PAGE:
History & Culture
Shinra Saburo
Yoshimitsu Minamoto
Aikido calligraphy by
O'Sensei performs O-rei before
beginning Aikido Keiko
  O'Sensei had studied various martial
arts throughout his life.  The forms of
Aikido are a modified version of those
previous studies.  It is quite clear by form
and historical record that the primary art
from which Aikido's technical repertoire
originated was Daito ryu Aikijujutsu.  
O'Sensei had studied under the soke of
Daito Ryu Aikijujutsu; Takeda, Sokaku.
This martial art originated in the late
11th century with Minamoto, Shinra
Saburo no Yoshimitsu, a descendant (6th
grandson) of the Emperor Seiwa.  The
principles of the technique were learned
by Yoshimitsu while observing a spider
trapping prey in its web.  In addition,
Yoshimitsu had done autopsies on
several corpses obtained from Japans
bloody battlefields.  Combining the
principle of aiki with his knowledge of
human anatomy a new martial art was
born.  Over a number of generations the
art evolved and grew to meet the rigorous
demands of armed combat.  Elements of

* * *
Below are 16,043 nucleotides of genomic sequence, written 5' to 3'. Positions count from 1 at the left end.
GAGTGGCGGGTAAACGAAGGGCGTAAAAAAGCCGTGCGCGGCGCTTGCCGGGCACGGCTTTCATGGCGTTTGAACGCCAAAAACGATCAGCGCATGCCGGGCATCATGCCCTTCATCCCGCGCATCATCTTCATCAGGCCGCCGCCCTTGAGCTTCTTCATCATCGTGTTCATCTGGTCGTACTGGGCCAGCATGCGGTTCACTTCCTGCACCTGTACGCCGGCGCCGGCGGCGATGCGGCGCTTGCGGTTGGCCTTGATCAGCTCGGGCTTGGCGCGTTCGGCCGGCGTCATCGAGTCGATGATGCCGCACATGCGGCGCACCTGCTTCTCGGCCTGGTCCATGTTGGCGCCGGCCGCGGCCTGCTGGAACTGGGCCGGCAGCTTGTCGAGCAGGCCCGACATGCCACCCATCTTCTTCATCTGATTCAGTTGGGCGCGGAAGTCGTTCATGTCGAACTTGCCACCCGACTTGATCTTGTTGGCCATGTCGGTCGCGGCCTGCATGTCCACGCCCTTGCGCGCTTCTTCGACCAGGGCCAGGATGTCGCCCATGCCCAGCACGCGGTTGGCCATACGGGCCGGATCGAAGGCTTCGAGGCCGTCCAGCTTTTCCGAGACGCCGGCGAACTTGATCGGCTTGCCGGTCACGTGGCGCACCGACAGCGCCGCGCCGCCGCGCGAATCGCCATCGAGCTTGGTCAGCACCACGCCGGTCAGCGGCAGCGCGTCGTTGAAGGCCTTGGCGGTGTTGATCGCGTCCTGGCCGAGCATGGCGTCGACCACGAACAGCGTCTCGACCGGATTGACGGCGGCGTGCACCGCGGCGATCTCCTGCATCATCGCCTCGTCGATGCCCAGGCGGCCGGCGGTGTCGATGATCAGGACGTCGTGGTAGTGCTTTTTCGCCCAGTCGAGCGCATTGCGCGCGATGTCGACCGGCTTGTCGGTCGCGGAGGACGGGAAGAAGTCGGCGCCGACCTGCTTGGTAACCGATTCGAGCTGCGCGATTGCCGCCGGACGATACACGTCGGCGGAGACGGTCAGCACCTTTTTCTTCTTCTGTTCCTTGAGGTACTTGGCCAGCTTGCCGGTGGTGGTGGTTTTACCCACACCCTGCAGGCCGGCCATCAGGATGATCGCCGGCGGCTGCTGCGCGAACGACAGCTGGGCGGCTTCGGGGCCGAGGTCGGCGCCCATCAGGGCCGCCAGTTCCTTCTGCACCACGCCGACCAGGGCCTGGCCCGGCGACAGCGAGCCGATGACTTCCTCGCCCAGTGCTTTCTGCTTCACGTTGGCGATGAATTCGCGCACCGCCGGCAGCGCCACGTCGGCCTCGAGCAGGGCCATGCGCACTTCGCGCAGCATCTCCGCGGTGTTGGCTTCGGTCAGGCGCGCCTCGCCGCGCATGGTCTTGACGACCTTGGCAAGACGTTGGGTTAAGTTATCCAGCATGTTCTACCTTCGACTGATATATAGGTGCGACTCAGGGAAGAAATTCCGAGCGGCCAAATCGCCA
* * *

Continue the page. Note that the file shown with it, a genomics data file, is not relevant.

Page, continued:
jujutsu were combined in the armored
environment of the samurai sword while
always utilizing the closely held secret of
aiki.  The art was formidable and elite,
but it was not enough in the hands of the
few.  Ultimately the Minamoto clan failed,
but the art survived.  The art migrated
from the Minamoto clan to the Aizu clan
and finally to the Takeda clan. Along the
way it found usefulness with the
Emperor's elite palace guards
  O'Sensei discovered Takeda, Sokaku and
Daito ryu while serving as a town leader in
the frontier of Japan's north island
Hokkaido.  Some members of society were
subsidized by the Japanese government to
open up Hokkaido for Japan.  O'Sensei was
one of these.  At the time many criminals
had been directed towards Hokkaido as a
labor pool.  To regulate those criminals the
government recruited the Daito Ryu with
their unique methods.  It is apparent from
record that O'Sensei learned a great deal
from Takeda Sokaku, and was awarded
teaching credentials.  Shortly thereafter,
O'Sensei encountered a charismatic
religious leader by the name of Deguchi
Onisaburo.  The name of this religion was
the Omoto kyo.  This religion was primarily
Shinto in nature, but incorporated elements
of various world religions resulting in a
more universal message.  It was the
unification and transformation of this
ideology and the Daito Ryu techniques that
was catalyzed by the genius of O'Sensei,
leading to the formation of Aikido.